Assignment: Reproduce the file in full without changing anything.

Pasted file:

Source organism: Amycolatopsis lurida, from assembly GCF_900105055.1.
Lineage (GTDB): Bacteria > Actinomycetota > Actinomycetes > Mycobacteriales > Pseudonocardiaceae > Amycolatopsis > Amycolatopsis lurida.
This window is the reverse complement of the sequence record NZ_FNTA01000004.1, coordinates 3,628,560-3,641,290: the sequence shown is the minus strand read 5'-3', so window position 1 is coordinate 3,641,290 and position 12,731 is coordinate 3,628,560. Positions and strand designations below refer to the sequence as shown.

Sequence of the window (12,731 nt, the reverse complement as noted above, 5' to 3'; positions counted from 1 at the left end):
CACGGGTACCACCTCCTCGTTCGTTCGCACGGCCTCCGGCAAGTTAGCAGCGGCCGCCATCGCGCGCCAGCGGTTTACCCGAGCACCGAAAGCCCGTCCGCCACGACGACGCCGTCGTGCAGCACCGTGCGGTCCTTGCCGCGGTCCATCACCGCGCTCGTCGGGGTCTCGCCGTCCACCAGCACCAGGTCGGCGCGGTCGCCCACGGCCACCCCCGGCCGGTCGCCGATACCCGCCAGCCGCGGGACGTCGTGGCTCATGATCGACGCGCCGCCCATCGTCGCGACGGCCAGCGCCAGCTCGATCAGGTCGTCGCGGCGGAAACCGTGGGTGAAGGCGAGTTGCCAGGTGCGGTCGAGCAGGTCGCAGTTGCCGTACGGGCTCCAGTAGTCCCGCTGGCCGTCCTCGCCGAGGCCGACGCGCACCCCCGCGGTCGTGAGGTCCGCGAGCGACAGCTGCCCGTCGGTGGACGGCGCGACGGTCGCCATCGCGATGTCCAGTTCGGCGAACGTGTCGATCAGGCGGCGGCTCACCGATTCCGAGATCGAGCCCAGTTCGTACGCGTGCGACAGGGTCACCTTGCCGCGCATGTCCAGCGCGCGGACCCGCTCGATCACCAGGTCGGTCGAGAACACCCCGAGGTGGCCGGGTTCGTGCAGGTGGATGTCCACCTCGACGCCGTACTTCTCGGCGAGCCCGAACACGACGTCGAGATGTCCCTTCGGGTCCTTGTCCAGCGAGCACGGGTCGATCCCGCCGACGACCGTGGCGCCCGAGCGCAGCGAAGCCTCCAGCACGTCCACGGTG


Source organism: Amycolatopsis lurida, from assembly GCF_900105055.1.
Lineage (GTDB): Bacteria > Actinomycetota > Actinomycetes > Mycobacteriales > Pseudonocardiaceae > Amycolatopsis > Amycolatopsis lurida.
This window is the reverse complement of the sequence record NZ_FNTA01000004.1, coordinates 3,628,560-3,641,290: the sequence shown is the minus strand read 5'-3', so window position 1 is coordinate 3,641,290 and position 12,731 is coordinate 3,628,560. Positions and strand designations below refer to the sequence as shown.

Sequence of the window (12,731 nt, the reverse complement as noted above, 5' to 3'; positions counted from 1 at the left end):
CACGGGTACCACCTCCTCGTTCGTTCGCACGGCCTCCGGCAAGTTAGCAGCGGCCGCCATCGCGCGCCAGCGGTTTACCCGAGCACCGAAAGCCCGTCCGCCACGACGACGCCGTCGTGCAGCACCGTGCGGTCCTTGCCGCGGTCCATCACCGCGCTCGTCGGGGTCTCGCCGTCCACCAGCACCAGGTCGGCGCGGTCGCCCACGGCCACCCCCGGCCGGTCGCCGATACCCGCCAGCCGCGGGACGTCGTGGCTCATGATCGACGCGCCGCCCATCGTCGCGACGGCCAGCGCCAGCTCGATCAGGTCGTCGCGGCGGAAACCGTGGGTGAAGGCGAGTTGCCAGGTGCGGTCGAGCAGGTCGCAGTTGCCGTACGGGCTCCAGTAGTCCCGCTGGCCGTCCTCGCCGAGGCCGACGCGCACCCCCGCGGTCGTGAGGTCCGCGAGCGACAGCTGCCCGTCGGTGGACGGCGCGACGGTCGCCATCGCGATGTCCAGTTCGGCGAACGTGTCGATCAGGCGGCGGCTCACCGATTCCGAGATCGAGCCCAGTTCGTACGCGTGCGACAGGGTCACCTTGCCGCGCATGTCCAGCGCGCGGACCCGCTCGATCACCAGGTCGGTCGAGAACACCCCGAGGTGGCCGGGTTCGTGCAGGTGGATGTCCACCTCGACGCCGTACTTCTCGGCGAGCCCGAACACGACGTCGAGATGTCCCTTCGGGTCCTTGTCCAGCGAGCACGGGTCGATCCCGCCGACGACCGTGGCGCCCGAGCGCAGCGAAGCCTCCAGCACGTCCACGGTG